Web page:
I think it’s just well-known that Samsung phones have better cameras and capture better videos. They do take really good images. Simple as that. We shoot all our food and everything at home, so it’s quite important that we can shoot photos and video and it translates really well. When I did a lamb biryani last week, I must have had 50 people send me the images of their finished version. The recipe works, it was easy. That’s all they want.
Has that visual element changed the way that you prepare food?
No, not really. We cook what we cook and if people like it, they like it. It possibly means we’re more experimental. We look at what dishes people have really loved and give them a different version.
For instance, we did the good old-fashioned chicken pie, a chef-style one. But then we made a cheat’s version, where you buy a roast chicken from the supermarket and just pull the meat off. It’s half the time, really easy and just as delicious.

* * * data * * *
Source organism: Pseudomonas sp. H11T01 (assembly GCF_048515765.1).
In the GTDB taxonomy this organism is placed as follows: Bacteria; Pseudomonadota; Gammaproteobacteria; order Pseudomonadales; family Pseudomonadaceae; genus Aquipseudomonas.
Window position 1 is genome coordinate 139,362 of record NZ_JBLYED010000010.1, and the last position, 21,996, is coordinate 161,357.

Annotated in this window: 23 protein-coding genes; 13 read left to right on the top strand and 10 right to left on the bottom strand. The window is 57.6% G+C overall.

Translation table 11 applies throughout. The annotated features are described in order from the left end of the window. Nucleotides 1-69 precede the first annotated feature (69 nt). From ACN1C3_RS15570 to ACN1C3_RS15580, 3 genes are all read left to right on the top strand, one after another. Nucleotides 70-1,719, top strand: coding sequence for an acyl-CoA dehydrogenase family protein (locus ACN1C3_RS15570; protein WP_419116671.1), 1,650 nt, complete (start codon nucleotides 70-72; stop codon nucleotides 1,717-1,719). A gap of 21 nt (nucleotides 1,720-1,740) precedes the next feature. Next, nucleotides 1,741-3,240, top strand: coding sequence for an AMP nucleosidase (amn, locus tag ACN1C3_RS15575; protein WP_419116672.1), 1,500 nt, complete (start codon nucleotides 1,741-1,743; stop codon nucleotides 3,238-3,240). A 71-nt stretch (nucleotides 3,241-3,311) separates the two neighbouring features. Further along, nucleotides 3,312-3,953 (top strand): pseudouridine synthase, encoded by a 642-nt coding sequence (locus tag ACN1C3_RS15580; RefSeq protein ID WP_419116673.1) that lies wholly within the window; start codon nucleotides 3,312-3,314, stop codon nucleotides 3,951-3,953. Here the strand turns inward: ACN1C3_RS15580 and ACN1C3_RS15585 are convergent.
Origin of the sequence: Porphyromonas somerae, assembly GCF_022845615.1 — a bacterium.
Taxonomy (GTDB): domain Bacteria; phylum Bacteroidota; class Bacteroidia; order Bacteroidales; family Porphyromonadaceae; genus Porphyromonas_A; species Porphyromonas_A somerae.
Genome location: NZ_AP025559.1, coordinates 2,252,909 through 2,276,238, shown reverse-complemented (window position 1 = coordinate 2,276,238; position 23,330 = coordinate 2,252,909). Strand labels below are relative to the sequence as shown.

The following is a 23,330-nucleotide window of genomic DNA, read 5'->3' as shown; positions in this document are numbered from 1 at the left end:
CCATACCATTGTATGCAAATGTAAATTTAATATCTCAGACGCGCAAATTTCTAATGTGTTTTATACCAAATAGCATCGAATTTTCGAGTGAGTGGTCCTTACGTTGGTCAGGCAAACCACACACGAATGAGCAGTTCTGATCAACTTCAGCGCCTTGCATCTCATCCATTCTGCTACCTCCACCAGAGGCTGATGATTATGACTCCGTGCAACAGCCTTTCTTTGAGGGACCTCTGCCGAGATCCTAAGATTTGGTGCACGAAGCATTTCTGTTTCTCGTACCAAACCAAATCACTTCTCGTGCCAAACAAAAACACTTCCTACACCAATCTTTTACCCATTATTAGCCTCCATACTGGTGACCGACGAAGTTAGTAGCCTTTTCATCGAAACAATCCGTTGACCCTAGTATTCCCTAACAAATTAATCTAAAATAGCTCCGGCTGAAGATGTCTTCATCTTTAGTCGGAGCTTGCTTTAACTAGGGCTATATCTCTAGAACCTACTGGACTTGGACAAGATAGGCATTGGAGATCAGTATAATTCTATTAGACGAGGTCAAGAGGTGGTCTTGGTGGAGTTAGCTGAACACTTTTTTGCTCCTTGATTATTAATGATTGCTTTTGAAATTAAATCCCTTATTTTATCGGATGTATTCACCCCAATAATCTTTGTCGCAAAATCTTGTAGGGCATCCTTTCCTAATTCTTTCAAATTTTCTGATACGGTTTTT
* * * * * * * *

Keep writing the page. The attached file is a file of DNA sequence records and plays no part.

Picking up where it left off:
Social media is a great resource for a bit of data analysis as well. Have you been surprised by trends?
There’s definitely a demand for simple and delicious. We don’t focus too much on taking really beautiful, arty photos. It’s about the quality of the food and the recipe, not necessarily about the beautiful image.
That’s not to say we don’t take some really nice images of the food, but it’s more about helping people get through that day-to-day grind. Cheap, healthy, and fast is what they really want on a weeknight. You’ve got a couple of kids or you’re late home from work, so it needs to be super quick, healthy, taste great and not break the budget.
Chef, restaurateur, entrepreneur, father and new Samsung ambassador, Josh Emett, has achieved a lot in his life already, but by the way that he maximises his time, we can be sure that there is more to come.
What’s your morning routine?